Sally J. Marshall - June 2013
Sally J. Marshall, Ph.D., is currently the vice provost of Academic Affairs at the University of California, San Francisco. She is also a distinguished professor of biomaterials and bioengineering, preventive and restorative dental sciences. She will retire from UCSF effective July 1, 2013 and will return part-time for research.
Marshall earned her B.S. in science engineering and her Ph.D. in materials science & engineering from Northwestern University, Evanston, Illinois. Her research interests center on understanding the relationship between structures, properties and mechanisms in materials. Her major expertise is in x-ray scattering by materials and atomic force microscopy for microstructural and mechanical properties characterization.
In 2010, Marshall was awarded the IADR Wilmer Souder Distinguished Scientist Award, which is an award designed to encourage interest in dental materials research. This year, she was awarded the AADR Irwin Mandel Distinguished Mentoring Award, which recognized her extensive experience and devotion to the mentoring and training of the next generation of scientists.
Marshall has been active in IADR/AADR since 1976 and has served on several Committees, including the IADR Honorary Membership Committee and the IADR Nominating Committee. Additionally, she served as AADR president during the 1992-93 term and later became the IADR president for the 1999-2000 term.
What do you find to be the most valuable benefit of AADR membership?
I think the ability to serve in upward leadership positions has been one of the biggest benefits of my membership. I started out serving at the local level; I was officer and councilor of the AADR Chicago Section. Then I moved to IADR and AADR Committees, and served as an officer in both the IADR and AADR. Those positions convinced me that I was interested in a leadership role in academia and gave me the necessary experience to be in my current position since I had never been a department chair or a dean. I think AADR provides excellent opportunities for members to get involved and to become leaders.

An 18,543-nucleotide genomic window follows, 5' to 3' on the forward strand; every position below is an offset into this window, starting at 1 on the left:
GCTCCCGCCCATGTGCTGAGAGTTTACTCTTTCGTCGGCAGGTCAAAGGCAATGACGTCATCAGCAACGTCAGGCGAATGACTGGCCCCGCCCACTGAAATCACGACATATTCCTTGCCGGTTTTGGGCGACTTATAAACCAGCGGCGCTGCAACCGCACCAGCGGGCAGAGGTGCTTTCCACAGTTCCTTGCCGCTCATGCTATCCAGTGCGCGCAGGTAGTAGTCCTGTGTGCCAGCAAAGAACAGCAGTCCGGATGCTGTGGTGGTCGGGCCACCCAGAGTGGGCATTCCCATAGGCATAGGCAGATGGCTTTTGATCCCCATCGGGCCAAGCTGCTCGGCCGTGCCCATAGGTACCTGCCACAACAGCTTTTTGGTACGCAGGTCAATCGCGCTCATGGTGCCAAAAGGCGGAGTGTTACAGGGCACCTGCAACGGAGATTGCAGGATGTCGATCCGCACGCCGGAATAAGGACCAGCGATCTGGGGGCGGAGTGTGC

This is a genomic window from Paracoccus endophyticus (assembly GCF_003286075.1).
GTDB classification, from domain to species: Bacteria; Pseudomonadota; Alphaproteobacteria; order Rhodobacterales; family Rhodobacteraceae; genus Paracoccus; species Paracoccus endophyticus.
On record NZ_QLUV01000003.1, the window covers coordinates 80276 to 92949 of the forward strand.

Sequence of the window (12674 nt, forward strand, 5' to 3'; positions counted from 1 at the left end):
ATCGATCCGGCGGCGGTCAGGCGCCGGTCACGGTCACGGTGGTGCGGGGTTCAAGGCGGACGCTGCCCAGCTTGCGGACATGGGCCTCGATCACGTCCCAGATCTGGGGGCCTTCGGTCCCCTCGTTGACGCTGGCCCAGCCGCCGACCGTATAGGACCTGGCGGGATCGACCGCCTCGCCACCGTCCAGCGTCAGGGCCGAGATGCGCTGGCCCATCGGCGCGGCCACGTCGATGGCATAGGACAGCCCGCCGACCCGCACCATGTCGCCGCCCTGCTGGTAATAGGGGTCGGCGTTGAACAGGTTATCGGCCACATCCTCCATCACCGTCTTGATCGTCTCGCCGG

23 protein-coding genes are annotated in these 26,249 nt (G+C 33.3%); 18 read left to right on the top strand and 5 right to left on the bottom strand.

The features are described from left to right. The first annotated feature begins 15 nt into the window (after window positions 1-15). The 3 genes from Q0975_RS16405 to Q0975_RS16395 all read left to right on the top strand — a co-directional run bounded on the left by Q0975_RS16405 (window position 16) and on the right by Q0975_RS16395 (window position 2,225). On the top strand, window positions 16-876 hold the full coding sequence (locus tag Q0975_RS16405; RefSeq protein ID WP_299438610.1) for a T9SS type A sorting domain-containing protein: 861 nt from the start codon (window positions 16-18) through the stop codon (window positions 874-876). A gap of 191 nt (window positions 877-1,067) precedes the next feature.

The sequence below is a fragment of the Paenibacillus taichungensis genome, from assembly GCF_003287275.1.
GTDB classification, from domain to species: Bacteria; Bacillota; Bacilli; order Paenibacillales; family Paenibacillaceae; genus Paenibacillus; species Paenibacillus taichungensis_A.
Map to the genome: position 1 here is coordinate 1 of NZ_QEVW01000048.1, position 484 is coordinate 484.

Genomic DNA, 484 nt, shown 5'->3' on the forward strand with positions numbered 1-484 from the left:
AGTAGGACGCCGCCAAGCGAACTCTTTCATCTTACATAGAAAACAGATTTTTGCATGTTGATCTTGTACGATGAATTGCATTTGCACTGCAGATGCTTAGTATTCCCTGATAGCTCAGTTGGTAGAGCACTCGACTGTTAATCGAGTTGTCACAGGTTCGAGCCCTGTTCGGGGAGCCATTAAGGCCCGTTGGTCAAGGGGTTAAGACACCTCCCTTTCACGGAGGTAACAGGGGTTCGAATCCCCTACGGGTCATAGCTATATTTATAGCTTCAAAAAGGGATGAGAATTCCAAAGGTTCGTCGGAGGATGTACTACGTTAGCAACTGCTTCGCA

How important has AADR been in your career?
AADR has been essential right from the beginning through giving me a place as a junior faculty member to present my research and get helpful comments, helping me get into leadership roles and by helping me broaden my career. Also, the networking opportunities at the AADR Annual Meetings and the ability to publish in the Journal of Dental Research have both been beneficial to my career in research and academia.
How important do you think cross collaboration with other scientific disciplines is to the future of dental, oral and craniofacial research?
I think cross collaboration is absolutely critical. I don’t think just one person can do science anymore, it’s too complicated. My interests have progressed so much throughout my career and it’s impossible for one person or one group of people to know everything they need
What’s a message you want to give to future dental researchers?to know to make discoveries that are at the forefront of science. A multidisciplinary approach is needed and you have to have multiple people with greater expertise in different areas interact with each other.
My advice is to do something that you really enjoy, find good collaborators and – if you can – get funding as soon as possible. If you’re not able to get funding, collaborate with other people who can help you in that arena so that you can continue down a research path that interests you.